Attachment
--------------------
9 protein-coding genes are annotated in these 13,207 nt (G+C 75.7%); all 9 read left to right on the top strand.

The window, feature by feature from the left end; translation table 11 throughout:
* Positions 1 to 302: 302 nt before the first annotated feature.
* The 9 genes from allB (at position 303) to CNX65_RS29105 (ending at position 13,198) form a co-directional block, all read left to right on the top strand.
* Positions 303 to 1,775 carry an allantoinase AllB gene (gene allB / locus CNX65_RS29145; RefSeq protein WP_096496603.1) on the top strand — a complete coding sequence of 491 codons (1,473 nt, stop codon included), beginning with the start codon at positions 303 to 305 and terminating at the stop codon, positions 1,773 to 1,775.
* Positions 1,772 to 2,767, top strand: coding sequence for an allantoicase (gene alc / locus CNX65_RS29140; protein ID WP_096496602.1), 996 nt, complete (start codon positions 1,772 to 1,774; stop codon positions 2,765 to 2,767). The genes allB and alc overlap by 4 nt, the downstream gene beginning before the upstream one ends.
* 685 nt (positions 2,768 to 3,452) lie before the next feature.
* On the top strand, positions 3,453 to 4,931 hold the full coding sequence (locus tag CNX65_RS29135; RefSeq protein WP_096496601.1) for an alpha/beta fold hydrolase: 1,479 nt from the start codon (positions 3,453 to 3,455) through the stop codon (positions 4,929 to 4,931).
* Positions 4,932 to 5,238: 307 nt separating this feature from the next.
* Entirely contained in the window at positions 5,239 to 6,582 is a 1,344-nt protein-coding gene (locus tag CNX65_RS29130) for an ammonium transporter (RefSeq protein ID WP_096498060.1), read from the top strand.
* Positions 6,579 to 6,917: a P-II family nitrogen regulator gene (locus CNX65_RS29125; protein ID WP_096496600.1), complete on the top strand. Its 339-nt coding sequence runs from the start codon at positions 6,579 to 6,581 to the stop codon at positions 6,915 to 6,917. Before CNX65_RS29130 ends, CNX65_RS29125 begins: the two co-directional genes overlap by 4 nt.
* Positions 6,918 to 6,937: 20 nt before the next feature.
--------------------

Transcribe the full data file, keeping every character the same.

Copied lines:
9 protein-coding genes are annotated in these 13,207 nt (G+C 75.7%); all 9 read left to right on the top strand.

The window, feature by feature from the left end; translation table 11 throughout:
* Positions 1 to 302: 302 nt before the first annotated feature.
* The 9 genes from allB (at position 303) to CNX65_RS29105 (ending at position 13,198) form a co-directional block, all read left to right on the top strand.
* Positions 303 to 1,775 carry an allantoinase AllB gene (gene allB / locus CNX65_RS29145; RefSeq protein WP_096496603.1) on the top strand — a complete coding sequence of 491 codons (1,473 nt, stop codon included), beginning with the start codon at positions 303 to 305 and terminating at the stop codon, positions 1,773 to 1,775.
* Positions 1,772 to 2,767, top strand: coding sequence for an allantoicase (gene alc / locus CNX65_RS29140; protein ID WP_096496602.1), 996 nt, complete (start codon positions 1,772 to 1,774; stop codon positions 2,765 to 2,767). The genes allB and alc overlap by 4 nt, the downstream gene beginning before the upstream one ends.
* 685 nt (positions 2,768 to 3,452) lie before the next feature.
* On the top strand, positions 3,453 to 4,931 hold the full coding sequence (locus tag CNX65_RS29135; RefSeq protein WP_096496601.1) for an alpha/beta fold hydrolase: 1,479 nt from the start codon (positions 3,453 to 3,455) through the stop codon (positions 4,929 to 4,931).
* Positions 4,932 to 5,238: 307 nt separating this feature from the next.
* Entirely contained in the window at positions 5,239 to 6,582 is a 1,344-nt protein-coding gene (locus tag CNX65_RS29130) for an ammonium transporter (RefSeq protein ID WP_096498060.1), read from the top strand.
* Positions 6,579 to 6,917: a P-II family nitrogen regulator gene (locus CNX65_RS29125; protein ID WP_096496600.1), complete on the top strand. Its 339-nt coding sequence runs from the start codon at positions 6,579 to 6,581 to the stop codon at positions 6,915 to 6,917. Before CNX65_RS29130 ends, CNX65_RS29125 begins: the two co-directional genes overlap by 4 nt.
* Positions 6,918 to 6,937: 20 nt before the next feature.